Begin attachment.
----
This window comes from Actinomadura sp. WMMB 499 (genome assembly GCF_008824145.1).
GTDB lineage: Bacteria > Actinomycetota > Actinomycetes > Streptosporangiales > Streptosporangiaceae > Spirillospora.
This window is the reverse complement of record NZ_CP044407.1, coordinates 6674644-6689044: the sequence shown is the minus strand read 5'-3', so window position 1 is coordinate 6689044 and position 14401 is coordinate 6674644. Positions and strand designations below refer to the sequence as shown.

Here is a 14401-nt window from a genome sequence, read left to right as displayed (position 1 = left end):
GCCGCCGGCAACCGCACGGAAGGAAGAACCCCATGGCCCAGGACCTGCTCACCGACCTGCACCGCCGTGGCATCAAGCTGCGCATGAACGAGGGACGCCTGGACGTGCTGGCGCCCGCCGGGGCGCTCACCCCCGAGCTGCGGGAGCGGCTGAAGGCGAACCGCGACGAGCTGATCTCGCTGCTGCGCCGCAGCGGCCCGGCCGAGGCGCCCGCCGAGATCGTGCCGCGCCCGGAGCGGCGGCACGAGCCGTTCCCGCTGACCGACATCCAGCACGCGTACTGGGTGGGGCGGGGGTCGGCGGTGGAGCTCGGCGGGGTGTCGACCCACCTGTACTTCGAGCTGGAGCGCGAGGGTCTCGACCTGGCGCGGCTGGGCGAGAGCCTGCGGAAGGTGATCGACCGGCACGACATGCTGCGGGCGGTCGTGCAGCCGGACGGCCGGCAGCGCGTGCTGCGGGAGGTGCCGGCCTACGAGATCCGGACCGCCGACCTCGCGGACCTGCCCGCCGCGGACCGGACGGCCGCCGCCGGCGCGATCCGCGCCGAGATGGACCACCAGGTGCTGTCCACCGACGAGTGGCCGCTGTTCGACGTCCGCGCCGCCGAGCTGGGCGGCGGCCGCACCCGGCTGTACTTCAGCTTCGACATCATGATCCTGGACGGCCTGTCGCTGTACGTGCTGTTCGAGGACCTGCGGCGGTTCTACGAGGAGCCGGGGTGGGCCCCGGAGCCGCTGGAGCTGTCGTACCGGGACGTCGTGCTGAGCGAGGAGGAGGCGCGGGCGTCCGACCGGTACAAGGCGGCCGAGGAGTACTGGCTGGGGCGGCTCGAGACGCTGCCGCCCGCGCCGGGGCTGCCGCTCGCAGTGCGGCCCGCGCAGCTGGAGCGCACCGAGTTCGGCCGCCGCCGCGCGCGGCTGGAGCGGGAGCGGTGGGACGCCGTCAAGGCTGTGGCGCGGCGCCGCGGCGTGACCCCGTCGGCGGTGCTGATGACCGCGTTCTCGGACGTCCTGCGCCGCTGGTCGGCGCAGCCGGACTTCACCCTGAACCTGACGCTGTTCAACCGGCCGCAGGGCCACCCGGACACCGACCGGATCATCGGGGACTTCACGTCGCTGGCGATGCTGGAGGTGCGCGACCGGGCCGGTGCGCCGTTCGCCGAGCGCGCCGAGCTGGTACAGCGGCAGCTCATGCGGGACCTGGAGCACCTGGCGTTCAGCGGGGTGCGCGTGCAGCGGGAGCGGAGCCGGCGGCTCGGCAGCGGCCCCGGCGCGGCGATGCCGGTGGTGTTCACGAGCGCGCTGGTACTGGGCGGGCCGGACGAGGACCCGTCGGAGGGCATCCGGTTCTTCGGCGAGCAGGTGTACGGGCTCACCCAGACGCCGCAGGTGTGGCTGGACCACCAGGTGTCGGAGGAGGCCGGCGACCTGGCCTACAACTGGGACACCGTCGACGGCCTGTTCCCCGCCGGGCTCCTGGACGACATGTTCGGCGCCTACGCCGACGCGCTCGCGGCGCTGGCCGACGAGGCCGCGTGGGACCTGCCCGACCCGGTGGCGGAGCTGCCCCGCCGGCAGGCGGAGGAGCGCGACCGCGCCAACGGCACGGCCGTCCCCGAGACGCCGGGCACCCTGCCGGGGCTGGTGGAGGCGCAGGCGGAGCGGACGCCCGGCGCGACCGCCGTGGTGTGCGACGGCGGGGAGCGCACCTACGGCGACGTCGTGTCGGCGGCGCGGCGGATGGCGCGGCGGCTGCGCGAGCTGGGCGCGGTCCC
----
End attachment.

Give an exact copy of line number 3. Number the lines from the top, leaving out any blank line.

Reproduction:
This window is the reverse complement of record NZ_CP044407.1, coordinates 6674644-6689044: the sequence shown is the minus strand read 5'-3', so window position 1 is coordinate 6689044 and position 14401 is coordinate 6674644. Positions and strand designations below refer to the sequence as shown.